Race on electric vehicles

Road transport generated more than 40% of total oil demand in 2019. He has been responsible for more than half of the increase in total oil demand since 2000. 1. It is therefore easy to see why road transport is a major target for decarbonisation worldwide. Electric and hybrid vehicles have been introduced for freight, commercial and private transport to decarbonize road transport.

In 2020, about 3 million electric vehicles were sold worldwide (or 4.6% of sales) [1]. In December 2020, 37,250 electric and hybrid vehicles were registered in France, which is 16.2% of the French market. [2]

This market development is due to a combination of expanding the range of products, public demand for environmentally friendly alternatives to fossil fuels and government policies for a more sustainable future. According to the International Energy Agency, subsidies also contribute to the spread of this technology [3]. Indeed, public concern about droughts, floods, forest fires and extreme weather events is growing and is forcing a sharp reduction in carbon emissions by all possible means. [4].

Sales of electric vehicles are growing significantly, so much so that the International Energy Agency (IEA) calls the 2020s “years of electric driving.” [5]. In 2020, the number of registrations of electric vehicles increased by 41%, despite the global slowdown in car sales due to the pandemic, which led to a drop in sales by 16%.

The rapid introduction of electric vehicles, especially those that require fast charging, is expected to put significant pressure on the electricity grid. Reliability of supply and load balancing is a difficult task. Renewable energy sources play a role, but probably mainly through the grid.

Invest in charging infrastructure for electric vehicles

To support the trend of introduction of electric vehicles, large investments are needed to create a nationwide charging infrastructure [6]. In September 2020, the French government pledged 30 billion euros to decarbonise its economy, accelerating its goal of becoming the first major country in Europe to achieve carbon neutrality by 2050. The money is part of France Relance’s recovery plan. with the economic consequences of the COVID-19 pandemic. [7]

Public funds and incentives are needed to encourage investment, but – with all the other pressures on public capital – this will not be enough to meet demand. analysts [8] Recognize that private sector funding is needed to finance the rapid development of electric vehicle charging infrastructure [9].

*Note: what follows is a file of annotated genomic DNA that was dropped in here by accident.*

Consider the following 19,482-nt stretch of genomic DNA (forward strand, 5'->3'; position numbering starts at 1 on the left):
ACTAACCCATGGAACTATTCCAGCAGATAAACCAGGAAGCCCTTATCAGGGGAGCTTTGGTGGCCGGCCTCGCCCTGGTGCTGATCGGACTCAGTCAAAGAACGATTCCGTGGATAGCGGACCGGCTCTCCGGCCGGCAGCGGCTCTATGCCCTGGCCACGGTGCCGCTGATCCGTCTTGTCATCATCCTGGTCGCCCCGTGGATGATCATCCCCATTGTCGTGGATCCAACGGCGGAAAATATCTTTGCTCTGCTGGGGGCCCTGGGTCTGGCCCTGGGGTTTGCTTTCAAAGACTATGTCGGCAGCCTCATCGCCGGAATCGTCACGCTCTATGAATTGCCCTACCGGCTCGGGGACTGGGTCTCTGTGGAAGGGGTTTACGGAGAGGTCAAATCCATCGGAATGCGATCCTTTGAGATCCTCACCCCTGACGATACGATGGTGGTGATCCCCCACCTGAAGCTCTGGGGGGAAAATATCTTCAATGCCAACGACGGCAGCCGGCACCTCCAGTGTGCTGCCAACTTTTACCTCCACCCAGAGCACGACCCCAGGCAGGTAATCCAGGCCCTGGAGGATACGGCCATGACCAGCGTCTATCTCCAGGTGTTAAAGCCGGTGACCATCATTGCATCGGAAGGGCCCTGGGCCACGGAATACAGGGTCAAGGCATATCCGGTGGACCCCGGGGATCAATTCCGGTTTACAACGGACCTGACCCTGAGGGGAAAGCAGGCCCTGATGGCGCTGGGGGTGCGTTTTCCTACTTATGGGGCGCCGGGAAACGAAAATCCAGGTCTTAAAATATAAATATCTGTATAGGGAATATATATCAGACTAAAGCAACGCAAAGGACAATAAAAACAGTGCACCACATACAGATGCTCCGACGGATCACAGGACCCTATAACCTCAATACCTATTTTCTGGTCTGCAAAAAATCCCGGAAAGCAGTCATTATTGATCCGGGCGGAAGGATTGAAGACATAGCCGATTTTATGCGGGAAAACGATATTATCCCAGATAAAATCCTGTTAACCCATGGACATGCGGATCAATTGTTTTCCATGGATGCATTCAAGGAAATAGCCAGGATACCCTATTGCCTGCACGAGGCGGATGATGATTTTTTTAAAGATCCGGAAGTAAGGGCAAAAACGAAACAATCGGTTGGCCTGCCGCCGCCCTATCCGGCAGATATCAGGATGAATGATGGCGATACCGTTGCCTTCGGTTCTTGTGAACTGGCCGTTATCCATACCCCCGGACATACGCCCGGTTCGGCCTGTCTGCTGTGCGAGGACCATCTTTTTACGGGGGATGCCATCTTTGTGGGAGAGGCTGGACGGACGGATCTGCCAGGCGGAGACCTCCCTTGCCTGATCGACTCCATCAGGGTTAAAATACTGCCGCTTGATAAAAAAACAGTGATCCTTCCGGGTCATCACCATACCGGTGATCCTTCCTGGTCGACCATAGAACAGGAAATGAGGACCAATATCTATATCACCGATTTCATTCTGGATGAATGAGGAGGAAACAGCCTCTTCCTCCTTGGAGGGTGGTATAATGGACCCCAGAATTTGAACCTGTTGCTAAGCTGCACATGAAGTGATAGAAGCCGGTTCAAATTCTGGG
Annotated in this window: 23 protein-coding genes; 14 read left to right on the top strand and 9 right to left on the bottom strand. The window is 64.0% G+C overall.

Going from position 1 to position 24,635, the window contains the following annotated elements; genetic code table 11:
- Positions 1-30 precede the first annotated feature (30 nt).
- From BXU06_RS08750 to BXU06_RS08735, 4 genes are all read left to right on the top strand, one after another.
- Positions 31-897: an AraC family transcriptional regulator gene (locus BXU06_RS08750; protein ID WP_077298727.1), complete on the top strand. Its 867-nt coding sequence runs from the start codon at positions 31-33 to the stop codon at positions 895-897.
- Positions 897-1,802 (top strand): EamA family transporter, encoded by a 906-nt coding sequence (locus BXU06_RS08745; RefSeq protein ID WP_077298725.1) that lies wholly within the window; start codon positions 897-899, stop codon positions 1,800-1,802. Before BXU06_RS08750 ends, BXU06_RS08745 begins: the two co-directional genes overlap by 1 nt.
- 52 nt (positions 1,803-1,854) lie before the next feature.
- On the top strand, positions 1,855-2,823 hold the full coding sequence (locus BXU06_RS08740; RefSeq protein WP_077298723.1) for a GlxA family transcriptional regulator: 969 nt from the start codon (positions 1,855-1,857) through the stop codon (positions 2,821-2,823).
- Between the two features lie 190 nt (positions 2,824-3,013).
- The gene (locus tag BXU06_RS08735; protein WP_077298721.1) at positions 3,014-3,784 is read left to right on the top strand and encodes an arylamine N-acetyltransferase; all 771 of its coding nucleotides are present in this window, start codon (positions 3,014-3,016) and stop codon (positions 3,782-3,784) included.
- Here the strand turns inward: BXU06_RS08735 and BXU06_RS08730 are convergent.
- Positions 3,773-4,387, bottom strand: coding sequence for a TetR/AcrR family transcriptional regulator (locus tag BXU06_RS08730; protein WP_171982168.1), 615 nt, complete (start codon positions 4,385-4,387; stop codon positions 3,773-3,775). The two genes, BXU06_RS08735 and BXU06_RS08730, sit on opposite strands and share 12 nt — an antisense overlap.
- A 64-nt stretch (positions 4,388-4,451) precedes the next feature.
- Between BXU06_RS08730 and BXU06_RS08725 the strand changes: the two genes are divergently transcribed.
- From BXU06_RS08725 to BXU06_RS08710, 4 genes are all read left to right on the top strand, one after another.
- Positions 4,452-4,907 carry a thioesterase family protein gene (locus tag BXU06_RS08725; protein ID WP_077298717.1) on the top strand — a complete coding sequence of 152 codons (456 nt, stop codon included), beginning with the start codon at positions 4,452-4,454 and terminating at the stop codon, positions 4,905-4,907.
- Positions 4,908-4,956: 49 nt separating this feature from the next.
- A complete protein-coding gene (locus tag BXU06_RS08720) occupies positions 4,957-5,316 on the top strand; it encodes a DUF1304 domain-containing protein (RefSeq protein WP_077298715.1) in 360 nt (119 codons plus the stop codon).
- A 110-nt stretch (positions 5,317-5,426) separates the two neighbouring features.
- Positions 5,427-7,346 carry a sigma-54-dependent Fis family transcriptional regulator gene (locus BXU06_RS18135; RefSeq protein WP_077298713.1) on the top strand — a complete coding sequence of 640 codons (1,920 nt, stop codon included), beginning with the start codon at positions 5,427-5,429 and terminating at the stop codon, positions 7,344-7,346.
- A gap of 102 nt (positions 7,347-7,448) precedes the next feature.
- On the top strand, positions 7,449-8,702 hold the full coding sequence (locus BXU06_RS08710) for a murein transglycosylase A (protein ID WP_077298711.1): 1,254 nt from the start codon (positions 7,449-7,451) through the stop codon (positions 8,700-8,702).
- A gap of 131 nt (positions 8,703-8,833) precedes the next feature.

Siemens Financial Services (SFS) has published a new study [10] which estimates the “investment gap” needed over the next six years to rapidly deploy electric vehicle charging networks around the world.

This “gap” is the difference between the infrastructure for charging electric vehicles, which is already funded, and the infrastructure, which is still financed by capital expenditures (capital expenditures). The total cumulative amount is almost $ 150 billion.

Obviously, this is a very large investment need, without which the growth of the electric car market will be significantly slowed down. As a result, it may prevent countries from achieving agreed climate goals, given the importance of road transport in reducing emissions. The idea of ​​financing these amounts from public funds or freezing them in the accounts of companies, for the most part, is simply unviable.

So what smart private sector funding is needed to develop electric vehicle infrastructure? Electric vehicle chargers are particularly suitable for new private sector financing models based on usage, performance and results. In fact, paid units generate a potential stream of income over time that can be used to pay for the current value of the investment. The installation provider can then make a number of regular payments that can be flexibly matched to the revenue stream from the chargers. These financing models range from leasing / leasing, which help manage cash flows, to more complex, results-based arrangements that allow X-as-a-Service to access electronic charger technology.

Financing agreements with an expert partner allow technology providers to make capital investments available. They also provide cash flow facilitation for public and private sector organizations wishing to invest in charging stations for electric vehicles and other technologies that support sustainability ambitions. Indeed, reviews that offer smart financing options can often sway investment decisions in favor of the technology provider that offers those options.

By eliminating the need for investment, smart financing allows you to direct limited public and private capital to investments that do not generate such immediate and tangible cash flow.

Conclusions

The projected rapid growth in the number of electric vehicles worldwide, an important factor in achieving the goals of climate change and sustainable development, will not happen if the charging infrastructure of electric vehicles does not develop at the same pace. The scale of investment required to build this infrastructure is significant and cannot be financed by public funds.

Reasonable private sector financing (from technology financiers) is used to reconcile investment costs with cash flows generated by charging stations, making the investment budget neutral. The adoption of these financing options will determine the speed of deployment of electric vehicle charging infrastructure and play a key role in the development of the electric vehicle market as a whole.

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